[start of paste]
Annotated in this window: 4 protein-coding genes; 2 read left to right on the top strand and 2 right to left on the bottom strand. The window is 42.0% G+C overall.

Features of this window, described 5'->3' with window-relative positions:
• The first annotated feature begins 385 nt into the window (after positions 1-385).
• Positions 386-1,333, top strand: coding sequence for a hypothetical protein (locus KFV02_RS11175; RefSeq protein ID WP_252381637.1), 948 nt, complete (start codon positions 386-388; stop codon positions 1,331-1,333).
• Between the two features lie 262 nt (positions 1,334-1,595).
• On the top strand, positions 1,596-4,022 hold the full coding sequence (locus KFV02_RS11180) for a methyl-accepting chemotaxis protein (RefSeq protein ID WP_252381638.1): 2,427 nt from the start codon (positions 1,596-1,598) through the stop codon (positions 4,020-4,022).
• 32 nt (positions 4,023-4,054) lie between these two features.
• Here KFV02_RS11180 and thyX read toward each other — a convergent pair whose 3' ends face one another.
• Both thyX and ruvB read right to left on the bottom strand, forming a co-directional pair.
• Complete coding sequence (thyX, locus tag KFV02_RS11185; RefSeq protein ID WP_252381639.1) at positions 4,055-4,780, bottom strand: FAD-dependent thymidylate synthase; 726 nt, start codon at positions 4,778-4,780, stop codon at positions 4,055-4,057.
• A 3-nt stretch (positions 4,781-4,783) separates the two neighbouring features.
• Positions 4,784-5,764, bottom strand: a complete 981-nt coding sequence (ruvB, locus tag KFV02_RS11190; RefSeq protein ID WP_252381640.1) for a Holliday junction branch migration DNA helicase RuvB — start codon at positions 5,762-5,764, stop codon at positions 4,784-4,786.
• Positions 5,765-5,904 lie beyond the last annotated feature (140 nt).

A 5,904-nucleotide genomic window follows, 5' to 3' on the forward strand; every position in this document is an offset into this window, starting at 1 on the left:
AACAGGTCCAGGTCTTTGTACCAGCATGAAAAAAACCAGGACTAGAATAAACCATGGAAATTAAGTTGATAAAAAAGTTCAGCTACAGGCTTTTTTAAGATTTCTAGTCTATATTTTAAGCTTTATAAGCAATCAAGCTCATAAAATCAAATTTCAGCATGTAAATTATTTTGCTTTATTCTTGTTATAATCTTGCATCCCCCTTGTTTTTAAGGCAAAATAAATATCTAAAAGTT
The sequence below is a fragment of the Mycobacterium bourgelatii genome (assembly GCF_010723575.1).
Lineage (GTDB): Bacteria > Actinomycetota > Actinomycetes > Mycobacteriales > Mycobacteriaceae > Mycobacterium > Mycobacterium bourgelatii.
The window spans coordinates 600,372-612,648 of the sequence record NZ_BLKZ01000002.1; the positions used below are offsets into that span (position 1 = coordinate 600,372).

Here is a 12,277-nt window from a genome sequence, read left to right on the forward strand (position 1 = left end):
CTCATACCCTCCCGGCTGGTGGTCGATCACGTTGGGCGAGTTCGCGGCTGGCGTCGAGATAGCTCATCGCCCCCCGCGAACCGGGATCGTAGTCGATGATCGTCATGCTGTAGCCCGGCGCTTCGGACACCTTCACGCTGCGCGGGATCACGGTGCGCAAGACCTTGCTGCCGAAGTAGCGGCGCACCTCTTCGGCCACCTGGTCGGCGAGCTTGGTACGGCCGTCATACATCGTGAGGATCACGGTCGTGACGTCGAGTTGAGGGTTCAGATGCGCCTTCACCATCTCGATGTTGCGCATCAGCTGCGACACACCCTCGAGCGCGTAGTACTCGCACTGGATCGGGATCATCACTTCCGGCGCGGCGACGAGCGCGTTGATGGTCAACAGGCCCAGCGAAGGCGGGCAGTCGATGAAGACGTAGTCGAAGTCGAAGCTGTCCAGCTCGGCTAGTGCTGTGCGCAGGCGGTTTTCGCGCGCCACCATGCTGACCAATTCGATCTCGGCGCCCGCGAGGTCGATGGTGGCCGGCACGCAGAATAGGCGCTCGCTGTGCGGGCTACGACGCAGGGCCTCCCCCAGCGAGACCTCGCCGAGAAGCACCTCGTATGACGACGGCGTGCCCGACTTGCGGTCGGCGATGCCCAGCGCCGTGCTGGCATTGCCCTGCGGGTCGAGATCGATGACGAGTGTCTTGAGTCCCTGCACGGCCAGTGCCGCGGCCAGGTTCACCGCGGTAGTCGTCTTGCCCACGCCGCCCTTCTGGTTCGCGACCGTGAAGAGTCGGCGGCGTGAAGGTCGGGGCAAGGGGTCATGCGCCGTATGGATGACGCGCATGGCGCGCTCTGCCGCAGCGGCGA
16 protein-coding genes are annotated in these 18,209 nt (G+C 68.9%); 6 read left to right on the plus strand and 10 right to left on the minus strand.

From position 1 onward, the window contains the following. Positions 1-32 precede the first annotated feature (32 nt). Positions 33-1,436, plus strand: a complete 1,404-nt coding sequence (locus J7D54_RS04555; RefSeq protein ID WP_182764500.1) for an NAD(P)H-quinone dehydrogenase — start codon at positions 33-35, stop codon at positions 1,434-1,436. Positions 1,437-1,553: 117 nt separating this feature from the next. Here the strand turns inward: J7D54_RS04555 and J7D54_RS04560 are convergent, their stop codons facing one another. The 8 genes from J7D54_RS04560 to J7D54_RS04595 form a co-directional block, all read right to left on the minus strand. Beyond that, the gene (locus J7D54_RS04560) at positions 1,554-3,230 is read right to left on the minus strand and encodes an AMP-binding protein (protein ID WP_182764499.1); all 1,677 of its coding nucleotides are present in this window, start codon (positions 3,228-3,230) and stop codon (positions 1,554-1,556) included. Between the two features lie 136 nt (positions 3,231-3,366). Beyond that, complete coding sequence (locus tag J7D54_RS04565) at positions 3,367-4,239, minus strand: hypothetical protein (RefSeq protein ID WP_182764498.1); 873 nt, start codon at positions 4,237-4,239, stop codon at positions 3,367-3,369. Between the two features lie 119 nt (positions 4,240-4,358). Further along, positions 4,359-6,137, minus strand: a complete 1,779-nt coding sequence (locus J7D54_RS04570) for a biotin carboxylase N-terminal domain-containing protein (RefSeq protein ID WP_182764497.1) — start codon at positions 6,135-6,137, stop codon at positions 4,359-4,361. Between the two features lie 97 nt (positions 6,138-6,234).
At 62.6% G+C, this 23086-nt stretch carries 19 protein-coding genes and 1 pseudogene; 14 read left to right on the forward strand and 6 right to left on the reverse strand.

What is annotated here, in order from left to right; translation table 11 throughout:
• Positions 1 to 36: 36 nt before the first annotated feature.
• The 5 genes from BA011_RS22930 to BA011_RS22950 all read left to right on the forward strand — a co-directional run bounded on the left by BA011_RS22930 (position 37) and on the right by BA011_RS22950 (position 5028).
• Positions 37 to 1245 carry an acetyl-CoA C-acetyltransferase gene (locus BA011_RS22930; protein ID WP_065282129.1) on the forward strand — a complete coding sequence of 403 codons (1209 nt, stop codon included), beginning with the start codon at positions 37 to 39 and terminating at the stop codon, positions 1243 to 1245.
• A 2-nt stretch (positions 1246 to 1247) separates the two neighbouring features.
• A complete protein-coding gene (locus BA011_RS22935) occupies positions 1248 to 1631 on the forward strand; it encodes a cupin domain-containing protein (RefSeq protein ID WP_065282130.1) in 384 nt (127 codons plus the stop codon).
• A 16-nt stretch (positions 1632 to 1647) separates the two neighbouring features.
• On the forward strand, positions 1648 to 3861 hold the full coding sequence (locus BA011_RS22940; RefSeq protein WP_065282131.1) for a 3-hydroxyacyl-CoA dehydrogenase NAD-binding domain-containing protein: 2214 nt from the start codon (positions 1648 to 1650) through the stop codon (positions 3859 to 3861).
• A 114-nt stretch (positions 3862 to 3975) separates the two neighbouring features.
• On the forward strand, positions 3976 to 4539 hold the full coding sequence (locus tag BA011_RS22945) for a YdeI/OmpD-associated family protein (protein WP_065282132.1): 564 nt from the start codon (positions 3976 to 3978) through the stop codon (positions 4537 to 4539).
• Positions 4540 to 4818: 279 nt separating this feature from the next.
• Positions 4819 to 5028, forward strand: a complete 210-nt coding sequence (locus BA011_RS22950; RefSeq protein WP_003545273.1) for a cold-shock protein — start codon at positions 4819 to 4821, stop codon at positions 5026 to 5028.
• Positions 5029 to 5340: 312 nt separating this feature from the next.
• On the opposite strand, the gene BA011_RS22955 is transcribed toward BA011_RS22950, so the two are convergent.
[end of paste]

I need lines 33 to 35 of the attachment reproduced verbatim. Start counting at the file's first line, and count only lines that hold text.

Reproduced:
• On the forward strand, positions 3976 to 4539 hold the full coding sequence (locus tag BA011_RS22945) for a YdeI/OmpD-associated family protein (protein WP_065282132.1): 564 nt from the start codon (positions 3976 to 3978) through the stop codon (positions 4537 to 4539).
• Positions 4540 to 4818: 279 nt separating this feature from the next.
• Positions 4819 to 5028, forward strand: a complete 210-nt coding sequence (locus BA011_RS22950; RefSeq protein WP_003545273.1) for a cold-shock protein — start codon at positions 4819 to 4821, stop codon at positions 5026 to 5028.